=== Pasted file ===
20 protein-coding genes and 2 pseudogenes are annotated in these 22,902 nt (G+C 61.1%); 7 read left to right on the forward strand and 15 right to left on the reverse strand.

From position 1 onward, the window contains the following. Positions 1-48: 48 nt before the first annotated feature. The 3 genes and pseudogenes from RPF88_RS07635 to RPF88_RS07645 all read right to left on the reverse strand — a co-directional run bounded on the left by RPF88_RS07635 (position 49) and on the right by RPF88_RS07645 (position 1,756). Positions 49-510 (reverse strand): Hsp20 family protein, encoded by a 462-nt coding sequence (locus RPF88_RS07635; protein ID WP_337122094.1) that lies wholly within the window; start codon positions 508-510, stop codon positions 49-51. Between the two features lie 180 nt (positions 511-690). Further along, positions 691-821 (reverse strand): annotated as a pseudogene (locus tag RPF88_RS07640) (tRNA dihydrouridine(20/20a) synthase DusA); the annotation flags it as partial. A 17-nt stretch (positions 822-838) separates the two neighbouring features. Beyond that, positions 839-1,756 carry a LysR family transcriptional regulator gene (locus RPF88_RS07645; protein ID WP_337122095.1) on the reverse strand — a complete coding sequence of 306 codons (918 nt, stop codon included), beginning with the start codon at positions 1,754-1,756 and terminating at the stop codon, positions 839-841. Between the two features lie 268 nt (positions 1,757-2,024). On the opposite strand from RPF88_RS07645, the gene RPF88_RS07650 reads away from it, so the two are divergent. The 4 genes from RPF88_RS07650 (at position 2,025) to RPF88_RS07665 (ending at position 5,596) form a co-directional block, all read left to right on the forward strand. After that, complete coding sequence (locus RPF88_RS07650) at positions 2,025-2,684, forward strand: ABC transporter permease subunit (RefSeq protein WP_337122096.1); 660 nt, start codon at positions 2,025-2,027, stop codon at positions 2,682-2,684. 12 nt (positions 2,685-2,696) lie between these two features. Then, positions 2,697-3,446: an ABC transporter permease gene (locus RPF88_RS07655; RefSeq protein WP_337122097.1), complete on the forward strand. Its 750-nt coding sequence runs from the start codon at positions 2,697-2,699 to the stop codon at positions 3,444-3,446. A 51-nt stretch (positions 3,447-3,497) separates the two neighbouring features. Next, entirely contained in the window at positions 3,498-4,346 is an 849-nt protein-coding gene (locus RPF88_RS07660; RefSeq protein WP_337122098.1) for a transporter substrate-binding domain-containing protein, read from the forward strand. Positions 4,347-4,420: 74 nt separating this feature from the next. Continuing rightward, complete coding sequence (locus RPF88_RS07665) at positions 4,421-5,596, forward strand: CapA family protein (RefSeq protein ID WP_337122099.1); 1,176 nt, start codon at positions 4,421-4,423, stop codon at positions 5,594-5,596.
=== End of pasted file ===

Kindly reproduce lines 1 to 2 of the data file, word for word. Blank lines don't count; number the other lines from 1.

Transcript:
20 protein-coding genes and 2 pseudogenes are annotated in these 22,902 nt (G+C 61.1%); 7 read left to right on the forward strand and 15 right to left on the reverse strand.

From position 1 onward, the window contains the following. Positions 1-48: 48 nt before the first annotated feature. The 3 genes and pseudogenes from RPF88_RS07635 to RPF88_RS07645 all read right to left on the reverse strand — a co-directional run bounded on the left by RPF88_RS07635 (position 49) and on the right by RPF88_RS07645 (position 1,756). Positions 49-510 (reverse strand): Hsp20 family protein, encoded by a 462-nt coding sequence (locus RPF88_RS07635; protein ID WP_337122094.1) that lies wholly within the window; start codon positions 508-510, stop codon positions 49-51. Between the two features lie 180 nt (positions 511-690). Further along, positions 691-821 (reverse strand): annotated as a pseudogene (locus tag RPF88_RS07640) (tRNA dihydrouridine(20/20a) synthase DusA); the annotation flags it as partial. A 17-nt stretch (positions 822-838) separates the two neighbouring features. Beyond that, positions 839-1,756 carry a LysR family transcriptional regulator gene (locus RPF88_RS07645; protein ID WP_337122095.1) on the reverse strand — a complete coding sequence of 306 codons (918 nt, stop codon included), beginning with the start codon at positions 1,754-1,756 and terminating at the stop codon, positions 839-841. Between the two features lie 268 nt (positions 1,757-2,024). On the opposite strand from RPF88_RS07645, the gene RPF88_RS07650 reads away from it, so the two are divergent. The 4 genes from RPF88_RS07650 (at position 2,025) to RPF88_RS07665 (ending at position 5,596) form a co-directional block, all read left to right on the forward strand. After that, complete coding sequence (locus RPF88_RS07650) at positions 2,025-2,684, forward strand: ABC transporter permease subunit (RefSeq protein WP_337122096.1); 660 nt, start codon at positions 2,025-2,027, stop codon at positions 2,682-2,684. 12 nt (positions 2,685-2,696) lie between these two features. Then, positions 2,697-3,446: an ABC transporter permease gene (locus RPF88_RS07655; RefSeq protein WP_337122097.1), complete on the forward strand. Its 750-nt coding sequence runs from the start codon at positions 2,697-2,699 to the stop codon at positions 3,444-3,446. A 51-nt stretch (positions 3,447-3,497) separates the two neighbouring features. Next, entirely contained in the window at positions 3,498-4,346 is an 849-nt protein-coding gene (locus RPF88_RS07660; RefSeq protein WP_337122098.1) for a transporter substrate-binding domain-containing protein, read from the forward strand. Positions 4,347-4,420: 74 nt separating this feature from the next. Continuing rightward, complete coding sequence (locus RPF88_RS07665) at positions 4,421-5,596, forward strand: CapA family protein (RefSeq protein ID WP_337122099.1); 1,176 nt, start codon at positions 4,421-4,423, stop codon at positions 5,594-5,596.